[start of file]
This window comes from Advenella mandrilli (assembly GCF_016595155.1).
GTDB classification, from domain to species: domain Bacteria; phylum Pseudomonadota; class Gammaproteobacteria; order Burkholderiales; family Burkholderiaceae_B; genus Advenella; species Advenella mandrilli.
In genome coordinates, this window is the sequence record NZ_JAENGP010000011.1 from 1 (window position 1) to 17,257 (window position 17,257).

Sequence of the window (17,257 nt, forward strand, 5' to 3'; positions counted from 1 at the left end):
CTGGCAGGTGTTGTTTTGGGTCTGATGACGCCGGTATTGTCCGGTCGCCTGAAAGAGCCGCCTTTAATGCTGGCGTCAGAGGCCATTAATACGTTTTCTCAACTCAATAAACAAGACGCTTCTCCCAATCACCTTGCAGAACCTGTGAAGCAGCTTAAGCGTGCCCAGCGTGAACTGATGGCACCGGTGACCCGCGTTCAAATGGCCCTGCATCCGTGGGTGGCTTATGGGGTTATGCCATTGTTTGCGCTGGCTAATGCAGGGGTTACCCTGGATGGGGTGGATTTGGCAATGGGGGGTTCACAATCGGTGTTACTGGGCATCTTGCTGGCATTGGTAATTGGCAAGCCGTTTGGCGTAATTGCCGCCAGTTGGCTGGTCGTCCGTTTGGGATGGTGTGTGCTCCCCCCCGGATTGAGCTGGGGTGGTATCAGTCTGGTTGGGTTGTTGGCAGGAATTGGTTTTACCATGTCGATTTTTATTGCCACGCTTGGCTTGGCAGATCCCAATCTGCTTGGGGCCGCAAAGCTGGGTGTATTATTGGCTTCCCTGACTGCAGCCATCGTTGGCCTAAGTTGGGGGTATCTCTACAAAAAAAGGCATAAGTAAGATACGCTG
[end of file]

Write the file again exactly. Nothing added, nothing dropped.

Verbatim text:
This window comes from Advenella mandrilli (assembly GCF_016595155.1).
GTDB classification, from domain to species: domain Bacteria; phylum Pseudomonadota; class Gammaproteobacteria; order Burkholderiales; family Burkholderiaceae_B; genus Advenella; species Advenella mandrilli.
In genome coordinates, this window is the sequence record NZ_JAENGP010000011.1 from 1 (window position 1) to 17,257 (window position 17,257).

Sequence of the window (17,257 nt, forward strand, 5' to 3'; positions counted from 1 at the left end):
CTGGCAGGTGTTGTTTTGGGTCTGATGACGCCGGTATTGTCCGGTCGCCTGAAAGAGCCGCCTTTAATGCTGGCGTCAGAGGCCATTAATACGTTTTCTCAACTCAATAAACAAGACGCTTCTCCCAATCACCTTGCAGAACCTGTGAAGCAGCTTAAGCGTGCCCAGCGTGAACTGATGGCACCGGTGACCCGCGTTCAAATGGCCCTGCATCCGTGGGTGGCTTATGGGGTTATGCCATTGTTTGCGCTGGCTAATGCAGGGGTTACCCTGGATGGGGTGGATTTGGCAATGGGGGGTTCACAATCGGTGTTACTGGGCATCTTGCTGGCATTGGTAATTGGCAAGCCGTTTGGCGTAATTGCCGCCAGTTGGCTGGTCGTCCGTTTGGGATGGTGTGTGCTCCCCCCCGGATTGAGCTGGGGTGGTATCAGTCTGGTTGGGTTGTTGGCAGGAATTGGTTTTACCATGTCGATTTTTATTGCCACGCTTGGCTTGGCAGATCCCAATCTGCTTGGGGCCGCAAAGCTGGGTGTATTATTGGCTTCCCTGACTGCAGCCATCGTTGGCCTAAGTTGGGGGTATCTCTACAAAAAAAGGCATAAGTAAGATACGCTG